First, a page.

Thursday, March 15, 2018

Expanding our Knowledge of Math, Art, and Ancient Cultures with NatureGlo's eScience {A TOS Review}

One of the things I really like to do in our homeschool is to show how different things connect to others in our world. Even when the children were younger, I used to try to connect their lessons into types of unit studies because I liked the organization of having things "mesh" together. I still do, so when I learned about the MathArt classes from NatureGlo's eScience, I was intrigued. Gloria Brooks, the founder of NatureGlo's eScience, has put together courses that bring together not just math and art, but science and history as well. And she has been teaching these courses to homeschool children for the past seven years. Though my girls are at the young end of the age range (10 years old and up being the recommended ages), I thought it would be fun to give the MathArt Online 4-Class Bundle a try. 

We were given one year's access to these online classes. 

Included in this bundle are the following courses:
  • Math Connections with the Real World
  • MathArt in Ancient Cultures
  • MathArt in the Arts & Sciences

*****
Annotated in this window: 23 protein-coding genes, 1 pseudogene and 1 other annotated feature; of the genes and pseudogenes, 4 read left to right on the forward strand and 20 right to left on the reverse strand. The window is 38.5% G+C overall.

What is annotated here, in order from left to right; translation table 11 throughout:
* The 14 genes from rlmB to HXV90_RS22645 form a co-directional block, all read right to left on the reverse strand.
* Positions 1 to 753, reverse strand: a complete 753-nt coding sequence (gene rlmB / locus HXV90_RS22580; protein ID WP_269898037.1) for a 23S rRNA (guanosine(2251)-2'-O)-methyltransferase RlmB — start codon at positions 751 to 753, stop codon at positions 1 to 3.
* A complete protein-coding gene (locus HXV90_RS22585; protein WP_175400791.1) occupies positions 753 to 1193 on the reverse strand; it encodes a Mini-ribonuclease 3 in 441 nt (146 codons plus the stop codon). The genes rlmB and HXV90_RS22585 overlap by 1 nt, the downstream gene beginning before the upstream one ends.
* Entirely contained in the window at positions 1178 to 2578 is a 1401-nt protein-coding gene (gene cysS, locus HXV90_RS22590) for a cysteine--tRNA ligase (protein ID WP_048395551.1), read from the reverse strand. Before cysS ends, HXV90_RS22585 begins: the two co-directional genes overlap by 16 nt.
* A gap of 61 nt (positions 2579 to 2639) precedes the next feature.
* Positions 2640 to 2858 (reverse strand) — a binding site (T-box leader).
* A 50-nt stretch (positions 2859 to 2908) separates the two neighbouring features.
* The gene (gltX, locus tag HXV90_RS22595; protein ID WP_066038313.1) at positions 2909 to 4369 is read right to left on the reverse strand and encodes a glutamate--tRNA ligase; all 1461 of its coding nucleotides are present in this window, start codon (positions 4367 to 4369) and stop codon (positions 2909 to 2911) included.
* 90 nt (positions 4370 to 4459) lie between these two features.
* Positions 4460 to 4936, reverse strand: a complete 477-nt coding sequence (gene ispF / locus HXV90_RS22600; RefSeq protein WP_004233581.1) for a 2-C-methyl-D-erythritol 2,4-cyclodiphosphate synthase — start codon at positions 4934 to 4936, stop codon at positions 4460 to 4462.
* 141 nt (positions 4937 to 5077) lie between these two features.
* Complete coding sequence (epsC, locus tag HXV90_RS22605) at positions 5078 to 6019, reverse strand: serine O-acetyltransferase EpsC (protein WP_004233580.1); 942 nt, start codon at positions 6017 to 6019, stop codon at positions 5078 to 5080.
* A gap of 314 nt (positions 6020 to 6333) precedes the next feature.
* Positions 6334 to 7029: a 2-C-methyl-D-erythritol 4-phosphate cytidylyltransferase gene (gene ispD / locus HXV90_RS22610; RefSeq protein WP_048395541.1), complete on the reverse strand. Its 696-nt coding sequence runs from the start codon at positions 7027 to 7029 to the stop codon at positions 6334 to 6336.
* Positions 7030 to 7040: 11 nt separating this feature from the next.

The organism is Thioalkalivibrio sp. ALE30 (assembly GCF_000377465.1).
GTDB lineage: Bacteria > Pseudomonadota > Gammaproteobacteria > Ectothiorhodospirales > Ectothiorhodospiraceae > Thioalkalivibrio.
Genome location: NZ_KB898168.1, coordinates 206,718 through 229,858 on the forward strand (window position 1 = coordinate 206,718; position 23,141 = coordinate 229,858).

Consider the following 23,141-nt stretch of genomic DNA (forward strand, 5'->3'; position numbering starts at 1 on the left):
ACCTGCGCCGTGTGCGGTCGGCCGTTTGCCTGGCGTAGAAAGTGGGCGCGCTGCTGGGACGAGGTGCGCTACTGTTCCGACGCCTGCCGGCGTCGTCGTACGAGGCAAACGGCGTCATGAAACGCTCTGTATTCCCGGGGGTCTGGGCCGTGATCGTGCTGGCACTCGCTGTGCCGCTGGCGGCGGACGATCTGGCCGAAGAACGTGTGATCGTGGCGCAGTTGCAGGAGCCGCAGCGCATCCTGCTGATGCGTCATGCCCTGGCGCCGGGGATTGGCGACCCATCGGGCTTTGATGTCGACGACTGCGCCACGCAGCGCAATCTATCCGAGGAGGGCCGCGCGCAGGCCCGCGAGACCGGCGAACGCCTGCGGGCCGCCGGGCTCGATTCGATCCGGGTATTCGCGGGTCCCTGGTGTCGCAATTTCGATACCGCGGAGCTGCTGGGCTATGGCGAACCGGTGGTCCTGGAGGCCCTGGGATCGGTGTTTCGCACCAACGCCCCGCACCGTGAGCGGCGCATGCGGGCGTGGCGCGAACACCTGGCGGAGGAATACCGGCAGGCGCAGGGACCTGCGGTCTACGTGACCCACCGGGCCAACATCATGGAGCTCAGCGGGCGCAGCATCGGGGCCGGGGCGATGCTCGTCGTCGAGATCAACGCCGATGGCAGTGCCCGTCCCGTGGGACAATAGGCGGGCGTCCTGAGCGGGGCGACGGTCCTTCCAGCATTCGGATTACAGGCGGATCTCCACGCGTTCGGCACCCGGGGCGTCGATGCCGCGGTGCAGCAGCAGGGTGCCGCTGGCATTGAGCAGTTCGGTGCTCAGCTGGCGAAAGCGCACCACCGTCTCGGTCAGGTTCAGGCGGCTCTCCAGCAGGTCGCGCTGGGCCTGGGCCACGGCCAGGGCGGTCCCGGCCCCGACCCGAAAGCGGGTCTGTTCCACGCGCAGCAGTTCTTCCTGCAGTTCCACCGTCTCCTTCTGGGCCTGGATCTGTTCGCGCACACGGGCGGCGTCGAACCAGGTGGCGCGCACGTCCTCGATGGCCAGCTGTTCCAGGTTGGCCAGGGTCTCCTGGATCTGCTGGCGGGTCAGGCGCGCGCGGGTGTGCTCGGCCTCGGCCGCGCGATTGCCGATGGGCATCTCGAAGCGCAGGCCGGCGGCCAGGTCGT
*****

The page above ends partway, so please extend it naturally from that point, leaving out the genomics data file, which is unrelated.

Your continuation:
• MathArt: Patterns in Nature
I chose to focus on MathArt in Ancient Cultures during our review period.

I thought this would be a great course because we are learning about ancient cultures with our core curriculum. We have been learning about the beginning of the Israelite people along with other cultures which were developing at the time of the stories we are reading in the Bible. So, we have looked at such peoples as the Babylonians, the ancient Egyptians, the Minoans, and the Mycenaeans. As we continue our year, we will be focusing more on ancient Greece and even learning more about Babylon and India. Why did I find this relevant? Well, let me share the titles of the six lessons included in MathArt in Ancient Cultures.
  • Ancient Babylonians and the Plimpton 322
  • Ancient Greek Math & the Platonic Solids
  • Pythagoras & the Music of the Spheres
  • Ancient India's MathArt: Rangoli, Mandalas & the Story of 1-9 & 0
  • Zellige Moroccan Tiles & Other Tessellations 
  • Maya MathArt